There are all kinds of ways to leave an impression. Me, I prefer the erratic, nonsensical way. There’s something about being genuine without thought of presentation, taking a risk, that compels me. Sometimes to my own detriment, but that’s the risk. Roll the dye. In a world that celebrates facades and champions talent over character, being recklessly real feels like a defiant act.
So here I am, on a Wednesday evening, listening to a guy – an athlete – talk about a story, his story, a public story that I’ve been following for a while. I’m not a fan girl. That’s not my style. But, he’s had my full attention long before today because his is one of those stories that somehow paralleled my story in the most minute of ways that, for me, was significant.
If you’ve been following me at all, you’re well aware of the achilles injury last fall blah blah. At about the same time that I was injured, this guy – a professional athlete on the forefront of the international trail running scene – also has a profound injury. His was way worse. No comparison. Mine: ouch. His: almost dead. Yet, somehow, for me, a kinship was borne. This makes no sense at all and yet is exactly how I am. I feel connection in the weirdest of ways and in the oddest of spaces. So, I start following his journey back from the brink, looking for remnants of light in his impossible successes that will somehow brighten my dark days. To be clear, there were many ways I sought hope and light. I’m not a stalker, just a seeker.
Fast forward to July. This broken athlete somehow puts himself awkwardly back together with pins and surgery, and runs one of the toughest ultra marathons, finishes! I’m watching his little blip move erratically over a screen of mountain ranges and I’m gosh-darn inspired! I’ve only recently decided that I’m ready to try running again, so this athlete’s victory aligns in eery syncronicity with my own return to fitness. The next day, as I’m huffing and wheezing on my first bike commute in ten months (cf July’s blog), the stranger-person’s journey back from Ground Zero inspires me. I don’t know the guy at all. He could be a total jerk. Seriously. I’m not pretending any real knowledge of him, not propping a pedestal under his feet. It’s just me seeking and finding inspiration to move forward from Ground Zero in any manner that works.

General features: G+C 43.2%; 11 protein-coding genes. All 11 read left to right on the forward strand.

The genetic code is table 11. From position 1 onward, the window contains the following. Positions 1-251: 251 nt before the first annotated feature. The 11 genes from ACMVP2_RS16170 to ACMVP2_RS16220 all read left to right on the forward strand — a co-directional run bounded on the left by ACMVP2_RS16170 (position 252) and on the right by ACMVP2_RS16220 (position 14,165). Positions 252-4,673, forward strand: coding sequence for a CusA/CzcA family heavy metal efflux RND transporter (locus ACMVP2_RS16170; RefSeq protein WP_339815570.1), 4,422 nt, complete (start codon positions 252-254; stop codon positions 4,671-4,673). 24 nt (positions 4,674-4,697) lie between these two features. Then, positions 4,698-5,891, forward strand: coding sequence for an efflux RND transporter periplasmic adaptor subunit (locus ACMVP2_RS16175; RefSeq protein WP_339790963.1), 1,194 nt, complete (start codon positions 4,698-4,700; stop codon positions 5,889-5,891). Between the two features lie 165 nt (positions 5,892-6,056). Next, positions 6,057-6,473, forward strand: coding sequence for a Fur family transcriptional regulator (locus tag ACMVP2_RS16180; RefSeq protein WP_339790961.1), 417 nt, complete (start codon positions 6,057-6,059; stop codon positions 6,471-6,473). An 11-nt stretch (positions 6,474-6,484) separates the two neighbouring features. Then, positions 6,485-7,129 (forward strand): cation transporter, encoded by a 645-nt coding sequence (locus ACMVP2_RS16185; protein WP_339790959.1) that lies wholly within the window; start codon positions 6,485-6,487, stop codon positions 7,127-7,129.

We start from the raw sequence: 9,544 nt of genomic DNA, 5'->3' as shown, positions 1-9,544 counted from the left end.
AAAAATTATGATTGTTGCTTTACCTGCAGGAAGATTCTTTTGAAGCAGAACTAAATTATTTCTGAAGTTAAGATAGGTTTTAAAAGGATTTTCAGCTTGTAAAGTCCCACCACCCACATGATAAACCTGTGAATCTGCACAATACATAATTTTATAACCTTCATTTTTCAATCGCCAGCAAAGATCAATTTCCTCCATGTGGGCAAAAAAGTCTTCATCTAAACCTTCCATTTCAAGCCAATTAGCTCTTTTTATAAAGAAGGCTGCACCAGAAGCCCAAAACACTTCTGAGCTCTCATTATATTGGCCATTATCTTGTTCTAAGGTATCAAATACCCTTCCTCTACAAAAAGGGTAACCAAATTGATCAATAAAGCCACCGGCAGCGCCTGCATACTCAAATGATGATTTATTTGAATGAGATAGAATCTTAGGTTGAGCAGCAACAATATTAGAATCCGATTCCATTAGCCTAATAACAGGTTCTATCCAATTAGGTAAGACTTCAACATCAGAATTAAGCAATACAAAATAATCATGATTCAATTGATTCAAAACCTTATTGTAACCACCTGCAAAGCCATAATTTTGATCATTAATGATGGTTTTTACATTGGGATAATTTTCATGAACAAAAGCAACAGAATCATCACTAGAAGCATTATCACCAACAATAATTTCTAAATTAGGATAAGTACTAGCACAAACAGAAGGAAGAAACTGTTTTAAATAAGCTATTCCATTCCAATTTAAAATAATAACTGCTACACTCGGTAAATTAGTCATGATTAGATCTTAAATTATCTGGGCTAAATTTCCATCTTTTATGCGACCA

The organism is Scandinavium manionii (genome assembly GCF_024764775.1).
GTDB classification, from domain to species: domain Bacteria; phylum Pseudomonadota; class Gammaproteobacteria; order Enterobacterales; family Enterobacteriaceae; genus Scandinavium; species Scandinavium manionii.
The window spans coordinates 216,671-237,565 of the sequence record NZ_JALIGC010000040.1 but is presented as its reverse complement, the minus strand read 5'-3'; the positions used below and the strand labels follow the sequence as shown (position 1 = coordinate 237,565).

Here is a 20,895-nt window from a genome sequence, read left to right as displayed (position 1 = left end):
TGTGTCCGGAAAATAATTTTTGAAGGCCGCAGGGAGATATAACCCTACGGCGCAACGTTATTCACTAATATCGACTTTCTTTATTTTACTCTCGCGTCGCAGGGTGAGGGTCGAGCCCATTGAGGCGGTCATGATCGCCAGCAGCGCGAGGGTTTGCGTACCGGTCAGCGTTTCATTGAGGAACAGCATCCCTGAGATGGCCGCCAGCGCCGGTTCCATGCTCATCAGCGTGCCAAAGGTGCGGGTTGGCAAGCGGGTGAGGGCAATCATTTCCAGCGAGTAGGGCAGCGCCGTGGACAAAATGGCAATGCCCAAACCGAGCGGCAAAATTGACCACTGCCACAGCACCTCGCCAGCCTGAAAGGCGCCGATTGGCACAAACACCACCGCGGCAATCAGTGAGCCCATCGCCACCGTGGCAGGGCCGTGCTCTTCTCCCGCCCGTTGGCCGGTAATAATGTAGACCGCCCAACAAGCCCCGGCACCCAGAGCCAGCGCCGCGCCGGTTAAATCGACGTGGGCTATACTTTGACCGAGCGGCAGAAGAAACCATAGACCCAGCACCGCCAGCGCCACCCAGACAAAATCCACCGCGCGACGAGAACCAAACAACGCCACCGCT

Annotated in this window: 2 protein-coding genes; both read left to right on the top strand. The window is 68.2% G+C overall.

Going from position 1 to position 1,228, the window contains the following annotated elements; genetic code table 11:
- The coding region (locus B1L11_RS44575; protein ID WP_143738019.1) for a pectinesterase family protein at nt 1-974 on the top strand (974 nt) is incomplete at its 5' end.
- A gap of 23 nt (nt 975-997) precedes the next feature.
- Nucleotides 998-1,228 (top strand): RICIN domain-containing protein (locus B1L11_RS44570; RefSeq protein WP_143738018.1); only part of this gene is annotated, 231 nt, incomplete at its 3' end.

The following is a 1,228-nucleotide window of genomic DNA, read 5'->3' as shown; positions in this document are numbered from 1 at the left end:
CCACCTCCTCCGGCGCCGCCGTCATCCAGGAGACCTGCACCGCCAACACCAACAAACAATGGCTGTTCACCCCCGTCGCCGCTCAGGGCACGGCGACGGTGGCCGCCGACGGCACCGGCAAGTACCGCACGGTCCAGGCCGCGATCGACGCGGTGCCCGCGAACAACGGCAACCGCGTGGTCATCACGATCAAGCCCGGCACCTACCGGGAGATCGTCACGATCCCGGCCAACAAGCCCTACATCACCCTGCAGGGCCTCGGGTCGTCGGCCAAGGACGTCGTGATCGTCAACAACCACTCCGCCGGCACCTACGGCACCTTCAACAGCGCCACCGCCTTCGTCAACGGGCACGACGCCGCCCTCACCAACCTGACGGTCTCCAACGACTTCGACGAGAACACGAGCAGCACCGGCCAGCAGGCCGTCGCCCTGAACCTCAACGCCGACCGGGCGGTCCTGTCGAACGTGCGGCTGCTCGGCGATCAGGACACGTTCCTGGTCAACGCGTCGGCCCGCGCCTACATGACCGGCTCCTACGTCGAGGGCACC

Last week, I get to hear The Story in-person. What I maybe should have told someone – in particular my husband who was the opening act for the athlete’s talk – was that this evening is an emotional thing for me. All of what I went through for ten months wells up inside me as I hear The Story and see the pictures and re-live my own journey. I do my best to hold it all in. I really do. A few times, tears well up and I quickly look down, blinking rapidly. Finally, during Q&A, I can’t contain myself and blurt out a spiel of words that vaguely formulate a question, making no sense to anyone including myself. It’s the voice of grief and loss that’s finding light and hope, thank you for sharing your story, here’s mine! So great, right? No. It’s completely weird and awkward, the equivalent of vomiting at the end of a race. Look away!
Not being one to take myself too seriously, I slough off a missed opportunity as exactly that, and really, me being authentically me. I’m pretty sure this guy thinks I’m a freak. I’m also certain others in the room wonder what the heck I smoked before I showed up. Really, I know how to be polished. I have three degrees and years of public speaking. I can be articulate and even full-of-sh*t inspiring. Those things don’t matter to me like they used to. I’ve learned that we have to take the risks. Too many people spend too many years worrying about what to say and how to say it and who will care. Here’s what I’ve learned in my 46 young years: People don’t care. Most are too focused on their own lives to be paying attention to others’. And the ones who notice are usually the ones who genuinely care. That alone is worth the risk. We don’t accomplish anything in running or in life if we don’t put out there who we are, just be real.
“Put more down and think far less. Get over the finer details and do one frivolous, no good thing on nothing more than the idea of it. Forget the words ‘adventure’, ‘epic, ‘awesome’. Ban them from the present life you lead. For it doesn’t start as an adventure. It begins with a risk.” (21 Days Under the Sky)